I could go on forever. And I will, at some point. I think I may even write a book… what do you think?
With love, from Italy
Mousse di riccotta al cioccolato fondente e pere
I feel like utter crap. Sorry.
I have a serious headcold and a cough, and I had to go to a wedding today – beautiful wedding, and I had a lovely time, but now that I am home… Let’s just say I am writing this from my
Since I have been at a wedding, here we go with another Valentine’s meal post. This time I want to tell you about the dessert, which I also took to my MIL and which was a huge hit… but I also want to tell you about the dumbass mistake I made in making it.
You see, this pudding requires melted chocolate, and it requires good scotch whisky. The thing is, if you add alcohol directly to melted chocolate, it seizes into useless lumps. Anyone who regularly makes sweets probably knows that. Dumbass here didn’t
Lucky I bought extra chocolate.
You will need (makes 4 LARGE portions)
400g of fresh ricotta
200g of dark chocolate
2 shots of scotch whisky
2 ripe pears, peeled and cored
2 shortbread fingers
1. Chop the pears into small chunks and place them in a pan with 1 cup of water, 1 shot of whisky and 100g of sugar. Bring to the boil and allow to simmer. You want a syrup to form around the pears.
2. Melt the chocolate in a bain marie above some hot water.
3. Whip the chocolate, ricotta and remaining sugar into a soft, fluffy mousse. THEN add the whisky – NOT BEFORE!
4. Crumble the biscuits. Place half the crumbs in the bottom of 4 glasses.
5. Spoon most of the pears into the glass on top of the biscuit base.
6. Spoon the ricotta mix into the glasses
7. Top with the remaining pears and biscuit, adding some chocolate shavings if you wish.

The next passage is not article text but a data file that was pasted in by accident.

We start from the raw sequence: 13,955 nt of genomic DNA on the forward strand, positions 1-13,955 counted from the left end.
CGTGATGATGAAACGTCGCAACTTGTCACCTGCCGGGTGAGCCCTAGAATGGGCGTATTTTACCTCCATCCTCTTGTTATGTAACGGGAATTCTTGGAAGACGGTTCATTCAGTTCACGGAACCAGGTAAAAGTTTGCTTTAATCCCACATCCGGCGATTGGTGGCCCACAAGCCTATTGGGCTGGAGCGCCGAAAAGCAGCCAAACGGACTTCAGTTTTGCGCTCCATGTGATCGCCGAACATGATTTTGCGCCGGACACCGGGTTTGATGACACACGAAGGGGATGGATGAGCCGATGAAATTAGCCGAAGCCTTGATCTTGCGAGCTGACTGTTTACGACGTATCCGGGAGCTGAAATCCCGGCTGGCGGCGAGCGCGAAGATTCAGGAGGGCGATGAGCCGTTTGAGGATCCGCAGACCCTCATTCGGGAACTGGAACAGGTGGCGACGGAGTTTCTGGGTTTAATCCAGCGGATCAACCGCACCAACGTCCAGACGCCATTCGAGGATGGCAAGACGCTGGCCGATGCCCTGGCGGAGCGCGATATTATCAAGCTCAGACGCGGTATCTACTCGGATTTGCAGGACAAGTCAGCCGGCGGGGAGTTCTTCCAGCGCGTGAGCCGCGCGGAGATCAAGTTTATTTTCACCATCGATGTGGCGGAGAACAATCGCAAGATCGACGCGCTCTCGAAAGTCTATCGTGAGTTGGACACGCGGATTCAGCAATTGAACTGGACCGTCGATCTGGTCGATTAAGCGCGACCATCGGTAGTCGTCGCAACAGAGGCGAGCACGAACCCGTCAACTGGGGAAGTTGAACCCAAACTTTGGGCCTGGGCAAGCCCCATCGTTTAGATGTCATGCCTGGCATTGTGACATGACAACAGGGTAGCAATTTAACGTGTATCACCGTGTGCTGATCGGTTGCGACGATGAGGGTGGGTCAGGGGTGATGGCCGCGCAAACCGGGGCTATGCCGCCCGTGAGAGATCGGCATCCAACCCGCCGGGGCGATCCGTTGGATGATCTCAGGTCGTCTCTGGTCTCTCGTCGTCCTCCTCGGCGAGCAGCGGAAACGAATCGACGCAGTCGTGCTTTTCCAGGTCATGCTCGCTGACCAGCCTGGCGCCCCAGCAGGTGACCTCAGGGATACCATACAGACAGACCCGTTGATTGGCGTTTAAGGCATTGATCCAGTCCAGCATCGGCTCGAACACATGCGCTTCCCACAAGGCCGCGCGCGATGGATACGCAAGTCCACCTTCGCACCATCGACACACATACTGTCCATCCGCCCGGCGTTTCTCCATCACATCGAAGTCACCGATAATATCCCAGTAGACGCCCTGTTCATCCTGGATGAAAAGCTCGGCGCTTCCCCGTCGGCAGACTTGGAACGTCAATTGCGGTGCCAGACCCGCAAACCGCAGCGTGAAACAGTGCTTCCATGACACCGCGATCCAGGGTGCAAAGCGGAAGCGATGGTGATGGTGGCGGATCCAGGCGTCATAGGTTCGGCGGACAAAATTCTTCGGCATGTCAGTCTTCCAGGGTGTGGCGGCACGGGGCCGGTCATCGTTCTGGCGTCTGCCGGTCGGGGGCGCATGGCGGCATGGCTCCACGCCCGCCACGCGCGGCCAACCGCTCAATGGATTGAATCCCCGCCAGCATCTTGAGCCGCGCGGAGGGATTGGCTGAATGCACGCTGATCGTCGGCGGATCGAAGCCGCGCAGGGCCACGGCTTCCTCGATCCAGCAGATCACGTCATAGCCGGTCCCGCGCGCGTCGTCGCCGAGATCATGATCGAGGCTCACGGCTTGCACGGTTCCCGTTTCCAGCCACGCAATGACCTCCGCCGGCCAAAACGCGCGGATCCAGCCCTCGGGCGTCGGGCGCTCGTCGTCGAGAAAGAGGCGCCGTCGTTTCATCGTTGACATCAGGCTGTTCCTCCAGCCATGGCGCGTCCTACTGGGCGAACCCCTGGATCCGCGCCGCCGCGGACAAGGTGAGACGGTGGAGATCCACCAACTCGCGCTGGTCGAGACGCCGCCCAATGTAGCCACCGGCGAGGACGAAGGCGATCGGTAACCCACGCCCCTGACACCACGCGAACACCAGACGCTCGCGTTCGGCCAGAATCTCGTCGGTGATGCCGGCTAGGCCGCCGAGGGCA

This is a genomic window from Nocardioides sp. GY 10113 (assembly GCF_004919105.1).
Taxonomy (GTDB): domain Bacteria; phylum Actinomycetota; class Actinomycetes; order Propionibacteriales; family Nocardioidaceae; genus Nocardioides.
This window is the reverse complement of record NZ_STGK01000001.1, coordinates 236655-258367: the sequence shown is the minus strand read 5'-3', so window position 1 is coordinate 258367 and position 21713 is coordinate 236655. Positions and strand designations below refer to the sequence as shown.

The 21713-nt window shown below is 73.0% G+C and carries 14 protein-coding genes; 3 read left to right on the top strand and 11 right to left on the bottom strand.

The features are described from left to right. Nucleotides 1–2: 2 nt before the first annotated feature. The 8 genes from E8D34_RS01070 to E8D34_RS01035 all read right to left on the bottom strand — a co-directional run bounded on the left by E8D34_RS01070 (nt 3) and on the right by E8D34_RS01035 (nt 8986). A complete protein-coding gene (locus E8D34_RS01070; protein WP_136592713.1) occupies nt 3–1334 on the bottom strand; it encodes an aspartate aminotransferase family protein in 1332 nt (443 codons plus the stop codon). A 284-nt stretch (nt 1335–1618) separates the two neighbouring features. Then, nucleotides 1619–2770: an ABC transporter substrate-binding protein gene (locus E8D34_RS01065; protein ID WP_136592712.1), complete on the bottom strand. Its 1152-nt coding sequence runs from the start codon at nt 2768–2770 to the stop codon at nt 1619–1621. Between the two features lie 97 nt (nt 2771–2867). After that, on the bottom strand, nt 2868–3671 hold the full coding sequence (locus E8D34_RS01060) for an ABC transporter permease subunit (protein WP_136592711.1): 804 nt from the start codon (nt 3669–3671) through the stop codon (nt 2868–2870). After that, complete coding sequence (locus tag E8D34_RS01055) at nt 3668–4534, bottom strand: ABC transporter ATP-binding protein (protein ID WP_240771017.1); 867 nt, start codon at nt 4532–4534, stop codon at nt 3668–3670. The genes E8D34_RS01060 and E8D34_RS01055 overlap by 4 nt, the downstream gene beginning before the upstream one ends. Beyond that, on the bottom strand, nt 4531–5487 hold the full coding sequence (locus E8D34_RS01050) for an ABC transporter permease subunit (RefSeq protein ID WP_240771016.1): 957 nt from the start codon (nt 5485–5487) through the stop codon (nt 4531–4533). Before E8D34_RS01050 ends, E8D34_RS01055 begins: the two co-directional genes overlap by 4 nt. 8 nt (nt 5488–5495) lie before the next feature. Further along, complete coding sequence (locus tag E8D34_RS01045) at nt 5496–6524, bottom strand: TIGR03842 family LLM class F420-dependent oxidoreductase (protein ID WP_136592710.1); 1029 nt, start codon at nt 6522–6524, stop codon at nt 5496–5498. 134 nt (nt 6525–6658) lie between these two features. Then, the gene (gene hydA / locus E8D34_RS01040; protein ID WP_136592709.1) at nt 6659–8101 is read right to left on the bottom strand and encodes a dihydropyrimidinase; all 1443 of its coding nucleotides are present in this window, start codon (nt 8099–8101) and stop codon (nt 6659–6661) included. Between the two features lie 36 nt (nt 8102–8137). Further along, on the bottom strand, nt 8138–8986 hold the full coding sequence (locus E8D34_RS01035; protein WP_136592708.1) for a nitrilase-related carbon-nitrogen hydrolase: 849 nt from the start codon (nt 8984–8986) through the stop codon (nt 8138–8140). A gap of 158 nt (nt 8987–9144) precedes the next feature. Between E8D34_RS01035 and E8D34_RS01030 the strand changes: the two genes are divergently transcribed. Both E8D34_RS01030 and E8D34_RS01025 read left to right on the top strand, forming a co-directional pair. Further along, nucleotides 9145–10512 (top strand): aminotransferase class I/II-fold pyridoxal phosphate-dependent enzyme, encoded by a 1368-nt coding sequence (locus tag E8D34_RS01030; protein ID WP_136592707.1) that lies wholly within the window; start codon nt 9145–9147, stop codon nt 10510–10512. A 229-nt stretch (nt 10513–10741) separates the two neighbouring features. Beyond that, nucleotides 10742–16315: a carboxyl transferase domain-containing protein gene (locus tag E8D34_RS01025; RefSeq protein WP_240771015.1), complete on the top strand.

Easy peasy, and looks and sounds dinner party impressive. I also saw a version with white chocolate and amaretto, although rather than pears I would use apricots… any other combos strike your fancy, let me know – I may just give it a go!
Now I’m off to have a hot cupof tea and collapse in bed.
With love (and snot), from Italy
Linguine al profumo di limone e mandorle from Campania
Since my last post focused on Italy as the country of luuuuurve I thought it would be appropriate to share with you guys one of the courses I cooked for Valentine’s day this year. Valentine’s day has become incredibly commercial, kitsch and above all EXPENSIVE here too, so rather than try to get a booking in an overcrowded restaurant where we would no doubt end up paying over the odds for a less than wonderful meal we decided it would be preferable to stay in, so I put on a huge spread – this was part of it, and was very much appreciated!
I love this recipe because I feel it captures the essence of what I really adore about Southern Italian cuisine – fresh mediterranean ingredients simply combined to produce an explosion of flavour… The zest of the lemon combines beautifuly with the sweetness of the prawns and the creamy almonds, and there is also a delicious play of textures with this dish.
You will need (serves 2)
20 prawns (OK you don’t actually need 20, but it was a special occasion!).
1 clove garlic
1 tbsp EVO (Extra virgin olive oil)
Zest of two large ORGANIC lemons (organic because you’ll be using the zest), and the juice of one of these.
A handful of peeled almonds
A glass of dry white wine
A handful of roughly chopped flat leaf parsley
Salt to taste
This needs to be served freshly cooked or the prawns will go rubbery, so use the time you need for the water to boil and the linguine to cook for the preparation of the sauce.
1. Prepare the water for the linguine
2. Peel the prawns, leaving 4 with their shells on for decoration.
3. Crush the garlic and brown it in the oil. Once it starts to go golden you can choose to remove it or leave it in for a stronger flavour.
4. Throw in the prawns on a low heat and ensure they are well coated in the oil. Once they start to lose their transparency, throw in the almonds to toast.
5. Your water should be boiling. Salt and add the linguine.
6. The almonds will be takig on a golden colour. Now throw in the wine and lemon juice. Simmer for 2 minutes until it begins to reduce. You can help it to thicken by skimming some of the start off the top of the water the pasta is cooking in and adding it to the pan.